The other day I was taking my sweet time perusing the aisles at Whole Foods (walk-dancing a bit to the crazy 80’s music they had playing) and I came across a new product in the Asian foods aisle. 20-grams-of-protein-per-serving-organic-gluten-free Mung Bean Noodles! Just two ingredients: mung beans and water. I may have gasped out loud. I probably did.
It was one of those shopping days where I had no plan. I was just buying a few things because I thought they were pretty or I wanted to try them out. So when I got home, I had miso, purple kale, an onion and my new noodles. Happy to report, the experimentation was a successful one. This dish tastes quite a bit like beef stroganoff, without the beef.
Double-boiler or steamer (optional)
Try to buy everything organic. Here’s why.
1 pack of organic mung bean noodles (any noodles will work for this recipe: try buckwheat, rice or sprouted grain)
5-7 leaves organic purple kale
Miso Onion Sauce:
1/2 red onion, chopped (here’s a tip)
1/2 cup organic vegetable broth (make your own)
2 cups pure water
1 tbsp virgin coconut oil, plus a bit more to coat pan
3 tbsp miso (I used red, but any will do)
3 tbsp garbanzo bean flour (garbanzo/fava bean, all purpose gluten-free or coconut flour will also work)
1 tbsp of Nama Shoyu (if you want a gluten-free option, use gluten-free tamari)
1/4 tsp organic ginger, minced
Arrowroot slurry: made by mixing 1/4 cup pure water and 1 tsp arrowroot powder (optional, but thickens the sauce nicely)
Let’s get started.
Wash kale well. Chiffonade, so you get long noodle-like strips. Set aside.
Chop onion and place in a saucepan lightly coated with coconut oil.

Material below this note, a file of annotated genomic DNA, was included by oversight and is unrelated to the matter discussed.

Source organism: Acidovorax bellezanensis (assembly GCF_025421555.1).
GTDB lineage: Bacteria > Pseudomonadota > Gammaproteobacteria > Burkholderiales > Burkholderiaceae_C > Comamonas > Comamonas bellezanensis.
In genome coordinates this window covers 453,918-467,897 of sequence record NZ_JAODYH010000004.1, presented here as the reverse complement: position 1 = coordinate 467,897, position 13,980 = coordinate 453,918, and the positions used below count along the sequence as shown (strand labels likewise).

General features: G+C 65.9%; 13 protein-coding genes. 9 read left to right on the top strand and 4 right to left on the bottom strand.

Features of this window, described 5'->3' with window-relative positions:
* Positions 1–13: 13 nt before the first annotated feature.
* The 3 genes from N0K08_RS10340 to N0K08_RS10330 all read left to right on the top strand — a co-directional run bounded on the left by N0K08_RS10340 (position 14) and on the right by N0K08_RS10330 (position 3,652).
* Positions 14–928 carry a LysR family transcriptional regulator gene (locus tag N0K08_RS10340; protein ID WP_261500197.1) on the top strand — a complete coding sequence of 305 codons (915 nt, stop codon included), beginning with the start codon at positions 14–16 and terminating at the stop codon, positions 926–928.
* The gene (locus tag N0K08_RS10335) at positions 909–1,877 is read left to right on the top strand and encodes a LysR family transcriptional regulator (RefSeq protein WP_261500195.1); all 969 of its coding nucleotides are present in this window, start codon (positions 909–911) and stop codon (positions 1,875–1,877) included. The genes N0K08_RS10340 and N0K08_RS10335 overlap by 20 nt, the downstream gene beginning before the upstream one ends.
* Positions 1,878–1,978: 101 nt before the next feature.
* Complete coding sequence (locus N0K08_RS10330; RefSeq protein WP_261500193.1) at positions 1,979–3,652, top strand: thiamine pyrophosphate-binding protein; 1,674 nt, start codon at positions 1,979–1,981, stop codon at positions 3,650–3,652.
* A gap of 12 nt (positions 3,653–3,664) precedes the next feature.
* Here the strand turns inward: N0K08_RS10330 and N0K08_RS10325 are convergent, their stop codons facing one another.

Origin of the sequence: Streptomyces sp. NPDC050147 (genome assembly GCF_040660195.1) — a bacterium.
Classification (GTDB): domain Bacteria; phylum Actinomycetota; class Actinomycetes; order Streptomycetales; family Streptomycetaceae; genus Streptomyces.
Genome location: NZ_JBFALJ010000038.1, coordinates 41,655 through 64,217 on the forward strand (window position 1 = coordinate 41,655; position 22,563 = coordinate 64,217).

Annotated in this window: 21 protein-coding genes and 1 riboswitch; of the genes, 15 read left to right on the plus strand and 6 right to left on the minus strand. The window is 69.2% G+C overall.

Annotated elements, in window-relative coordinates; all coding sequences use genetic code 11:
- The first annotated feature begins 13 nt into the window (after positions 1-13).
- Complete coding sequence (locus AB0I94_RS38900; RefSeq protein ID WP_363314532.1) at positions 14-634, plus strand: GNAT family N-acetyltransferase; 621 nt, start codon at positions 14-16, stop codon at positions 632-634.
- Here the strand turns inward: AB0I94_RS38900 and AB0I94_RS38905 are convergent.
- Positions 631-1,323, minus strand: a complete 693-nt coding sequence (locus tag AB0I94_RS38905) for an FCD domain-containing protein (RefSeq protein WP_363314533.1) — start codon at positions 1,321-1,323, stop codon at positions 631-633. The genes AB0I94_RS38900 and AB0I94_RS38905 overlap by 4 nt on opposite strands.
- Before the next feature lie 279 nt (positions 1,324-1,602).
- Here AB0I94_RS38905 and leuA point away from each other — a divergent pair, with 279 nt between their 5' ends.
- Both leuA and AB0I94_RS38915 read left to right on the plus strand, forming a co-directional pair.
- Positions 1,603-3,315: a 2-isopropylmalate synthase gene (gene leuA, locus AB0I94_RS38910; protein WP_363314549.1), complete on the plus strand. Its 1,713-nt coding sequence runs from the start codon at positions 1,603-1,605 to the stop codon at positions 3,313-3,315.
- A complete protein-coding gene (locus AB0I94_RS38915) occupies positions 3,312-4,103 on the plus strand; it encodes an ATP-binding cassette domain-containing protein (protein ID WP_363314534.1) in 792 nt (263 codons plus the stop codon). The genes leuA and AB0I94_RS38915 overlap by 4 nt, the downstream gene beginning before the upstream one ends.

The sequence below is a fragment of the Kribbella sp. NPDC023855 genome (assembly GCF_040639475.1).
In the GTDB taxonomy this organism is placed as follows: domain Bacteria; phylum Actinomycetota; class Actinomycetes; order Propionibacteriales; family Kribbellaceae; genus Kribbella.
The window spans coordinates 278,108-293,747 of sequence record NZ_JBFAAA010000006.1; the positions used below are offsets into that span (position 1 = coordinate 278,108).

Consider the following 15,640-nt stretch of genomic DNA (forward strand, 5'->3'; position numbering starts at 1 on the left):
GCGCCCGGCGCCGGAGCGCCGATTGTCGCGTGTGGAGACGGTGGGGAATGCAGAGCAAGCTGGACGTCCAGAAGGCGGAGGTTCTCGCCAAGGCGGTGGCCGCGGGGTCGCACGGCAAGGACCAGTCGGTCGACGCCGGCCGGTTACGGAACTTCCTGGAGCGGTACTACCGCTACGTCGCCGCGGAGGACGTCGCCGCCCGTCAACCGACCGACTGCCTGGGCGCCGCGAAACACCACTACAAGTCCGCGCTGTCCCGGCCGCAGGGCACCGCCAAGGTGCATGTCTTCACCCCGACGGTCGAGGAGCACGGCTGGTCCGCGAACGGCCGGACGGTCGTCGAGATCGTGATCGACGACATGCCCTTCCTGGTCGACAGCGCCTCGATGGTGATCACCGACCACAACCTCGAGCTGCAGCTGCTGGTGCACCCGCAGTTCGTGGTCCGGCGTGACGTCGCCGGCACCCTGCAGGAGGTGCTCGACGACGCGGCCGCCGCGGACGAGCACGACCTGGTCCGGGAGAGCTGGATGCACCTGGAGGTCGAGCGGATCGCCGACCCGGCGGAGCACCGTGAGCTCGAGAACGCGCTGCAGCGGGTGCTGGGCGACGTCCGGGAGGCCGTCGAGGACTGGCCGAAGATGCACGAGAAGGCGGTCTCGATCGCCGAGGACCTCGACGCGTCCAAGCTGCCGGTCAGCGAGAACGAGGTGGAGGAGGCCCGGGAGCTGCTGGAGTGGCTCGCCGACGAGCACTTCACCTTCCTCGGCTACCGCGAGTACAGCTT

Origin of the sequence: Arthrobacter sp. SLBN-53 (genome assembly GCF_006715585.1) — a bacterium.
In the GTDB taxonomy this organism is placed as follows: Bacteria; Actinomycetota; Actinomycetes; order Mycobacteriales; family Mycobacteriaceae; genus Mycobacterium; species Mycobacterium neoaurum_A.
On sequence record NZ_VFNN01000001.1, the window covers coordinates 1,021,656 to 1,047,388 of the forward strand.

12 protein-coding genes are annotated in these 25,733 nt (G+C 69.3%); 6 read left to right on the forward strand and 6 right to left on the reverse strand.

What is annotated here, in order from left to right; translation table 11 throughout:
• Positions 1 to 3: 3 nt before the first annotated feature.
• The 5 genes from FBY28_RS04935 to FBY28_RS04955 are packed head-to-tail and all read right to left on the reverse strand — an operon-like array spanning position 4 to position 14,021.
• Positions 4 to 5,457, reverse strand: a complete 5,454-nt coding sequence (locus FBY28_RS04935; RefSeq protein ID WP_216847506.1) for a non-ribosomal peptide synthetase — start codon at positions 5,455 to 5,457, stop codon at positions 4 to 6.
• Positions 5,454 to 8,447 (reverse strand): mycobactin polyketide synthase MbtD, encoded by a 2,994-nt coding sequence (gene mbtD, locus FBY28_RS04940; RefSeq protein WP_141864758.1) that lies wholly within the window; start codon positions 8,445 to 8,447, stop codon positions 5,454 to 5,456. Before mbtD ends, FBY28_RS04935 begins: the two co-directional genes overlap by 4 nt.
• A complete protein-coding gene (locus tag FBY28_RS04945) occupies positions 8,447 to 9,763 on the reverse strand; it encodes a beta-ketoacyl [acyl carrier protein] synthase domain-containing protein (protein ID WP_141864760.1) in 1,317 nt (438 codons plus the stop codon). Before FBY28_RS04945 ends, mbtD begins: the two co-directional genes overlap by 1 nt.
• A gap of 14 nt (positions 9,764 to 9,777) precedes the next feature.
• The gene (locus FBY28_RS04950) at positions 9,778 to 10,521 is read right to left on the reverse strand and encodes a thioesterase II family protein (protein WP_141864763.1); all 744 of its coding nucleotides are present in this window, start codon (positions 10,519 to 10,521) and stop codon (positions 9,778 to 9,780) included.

Cook over medium low heat until browned. At this point, start a large pot full of water and bring to a boil.
Add 2 cups pure water to onions and stir. Add other ingredients except the arrowroot slurry and miso and stir until all ingredients are well mixed. Increase heat to medium high.
Now add the arrowroot slurry and stir continuously. When sauce begins to bubble, reduce heat to low, stirring occasionally for 5 minutes. Allow to cool to warm temperature and stir in miso—you don’t want to kill all of the beneficial probiotic action in the miso (heat will do that), so only add it to warm gravy, not boiling or too hot.
When large pot of water is boiling, place a steamer filled with your kale on top and steam kale for 5 minutes. Then set aside. That’s an optional step though, you can always use raw kale. Place your noodles in the pot of boiling water and prepare according to the manufacturer’s instructions.
When noodles are done and rinsed, toss with kale and sauce. Top with gomasio (if you have some) and enjoy!
Store extra in an airtight container in the fridge for one week.
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